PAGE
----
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Finnish National Bureau of Investigation: Balticconnector likely damaged by a Chinese ship

Finnish investigators reconstructed the sequence of events during the Balticconnector accident.
Balticconnector gas pipeline. Map by NORSAR.
Finnish National Bureau of Investigation: Balticconnector likely damaged by a Chinese ship

The damage to the Balticconnector gas pipeline connecting Finland and Estonia was most likely caused by a Chinese vessel, according to the Finnish National Bureau of Investigation.

Risto Lohi, Detective Superintendent of the Finnish National Bureau of Investigation, said that a trace of an anchor leading to the site of the gas pipeline damage was found on the seabed. The anchor itself was raised on 24 October.

The Finnish National Bureau of Investigation reconstructed the sequence of events during the Balticconnector accident. Based on evidence and data, Finnish investigators believe the damage was caused by the Hong Kong-flagged Newnew Polar Bear ship.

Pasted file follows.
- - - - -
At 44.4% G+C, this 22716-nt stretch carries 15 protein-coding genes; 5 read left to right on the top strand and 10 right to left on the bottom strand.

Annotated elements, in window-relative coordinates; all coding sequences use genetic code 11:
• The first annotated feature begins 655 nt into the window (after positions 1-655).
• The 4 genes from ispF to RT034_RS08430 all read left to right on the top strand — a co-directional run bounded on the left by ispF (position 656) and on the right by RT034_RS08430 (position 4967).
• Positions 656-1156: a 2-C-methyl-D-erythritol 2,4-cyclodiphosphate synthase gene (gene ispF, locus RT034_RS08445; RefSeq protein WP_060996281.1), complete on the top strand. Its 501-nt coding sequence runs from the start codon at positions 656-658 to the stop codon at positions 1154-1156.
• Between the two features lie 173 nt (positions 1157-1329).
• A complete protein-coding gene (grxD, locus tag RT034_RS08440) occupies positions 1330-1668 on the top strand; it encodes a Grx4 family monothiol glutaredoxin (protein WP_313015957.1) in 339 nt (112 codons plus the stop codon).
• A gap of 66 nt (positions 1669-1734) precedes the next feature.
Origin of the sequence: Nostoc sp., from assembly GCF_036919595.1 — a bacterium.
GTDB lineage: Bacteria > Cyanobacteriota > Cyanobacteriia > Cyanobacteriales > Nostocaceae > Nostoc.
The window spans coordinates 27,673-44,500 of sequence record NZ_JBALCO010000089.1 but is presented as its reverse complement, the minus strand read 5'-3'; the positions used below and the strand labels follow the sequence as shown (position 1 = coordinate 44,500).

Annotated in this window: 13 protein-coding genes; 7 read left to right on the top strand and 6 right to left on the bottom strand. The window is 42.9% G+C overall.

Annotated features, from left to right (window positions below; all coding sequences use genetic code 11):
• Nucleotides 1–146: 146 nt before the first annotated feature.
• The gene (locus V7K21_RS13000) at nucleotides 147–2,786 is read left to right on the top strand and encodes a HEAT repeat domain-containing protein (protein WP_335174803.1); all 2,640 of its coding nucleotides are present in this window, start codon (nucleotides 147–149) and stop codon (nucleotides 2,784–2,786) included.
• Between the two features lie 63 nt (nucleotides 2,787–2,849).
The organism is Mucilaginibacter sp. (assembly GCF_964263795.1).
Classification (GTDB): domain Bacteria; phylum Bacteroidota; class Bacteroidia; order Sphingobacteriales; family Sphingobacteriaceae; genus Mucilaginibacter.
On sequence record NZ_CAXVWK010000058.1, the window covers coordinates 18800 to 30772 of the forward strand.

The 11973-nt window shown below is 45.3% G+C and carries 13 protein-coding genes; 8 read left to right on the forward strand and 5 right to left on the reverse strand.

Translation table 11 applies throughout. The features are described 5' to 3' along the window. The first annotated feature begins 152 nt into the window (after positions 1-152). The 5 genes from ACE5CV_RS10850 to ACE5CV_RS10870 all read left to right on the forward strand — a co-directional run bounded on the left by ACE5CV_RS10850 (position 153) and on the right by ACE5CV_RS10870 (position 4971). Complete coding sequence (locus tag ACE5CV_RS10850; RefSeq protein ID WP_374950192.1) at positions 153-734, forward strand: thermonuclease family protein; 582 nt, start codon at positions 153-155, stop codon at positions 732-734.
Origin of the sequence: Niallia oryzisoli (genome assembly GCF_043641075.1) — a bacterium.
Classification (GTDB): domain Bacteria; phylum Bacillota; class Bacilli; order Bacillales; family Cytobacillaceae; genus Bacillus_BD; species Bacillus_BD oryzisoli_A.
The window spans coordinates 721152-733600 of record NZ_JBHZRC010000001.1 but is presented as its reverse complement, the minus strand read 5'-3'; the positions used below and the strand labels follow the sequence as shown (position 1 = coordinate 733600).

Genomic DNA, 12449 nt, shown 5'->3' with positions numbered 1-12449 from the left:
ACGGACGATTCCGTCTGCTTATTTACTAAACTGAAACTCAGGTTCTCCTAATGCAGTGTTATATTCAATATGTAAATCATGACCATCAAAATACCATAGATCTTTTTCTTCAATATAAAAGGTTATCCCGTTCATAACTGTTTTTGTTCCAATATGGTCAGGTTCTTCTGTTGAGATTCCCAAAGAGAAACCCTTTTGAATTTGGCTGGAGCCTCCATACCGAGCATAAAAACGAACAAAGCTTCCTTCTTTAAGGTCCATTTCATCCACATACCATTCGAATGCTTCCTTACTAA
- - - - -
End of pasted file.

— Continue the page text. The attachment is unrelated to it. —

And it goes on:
The Finnish National Bureau of Investigation contacted the company that owns the Newnew Polar Bear vessel several times, but the Chinese company refused to cooperate. Finland has initiated an international investigation with the participation of Chinese authorities.

The further investigation will pay particular attention to whether there was any intent or negligence in the sequence of events, the Finnish National Bureau of Investigation stated.

On 8 October, the Balticconnector pipeline was shut down due to fears that gas leaked from a hole in the 77-kilometer gas pipeline. According to the Finnish operator Gasgrid, the pipeline repair could take many months.

Balticconnector is a gas pipeline and telecommunications cable connecting two NATO countries, Finland and Estonia, under the Baltic Sea. Balticconnector was opened in December 2019. The length of its underwater part from the port city of Paldiski on the Pakri Peninsula of northwestern Estonia to Inkoo in Finland is 77 kilometers.

Balticconnector ensures gas transportation between Finland, Estonia, and Latvia, helping these EU and NATO countries reduce local markets’ dependence on Russian gas.

In a phone conversation between NATO Secretary General Jens Stoltenberg and the President of Finland, Sauli Niinistö, the Finnish President said that the Balticconnector pipeline had been damaged due to external influence.


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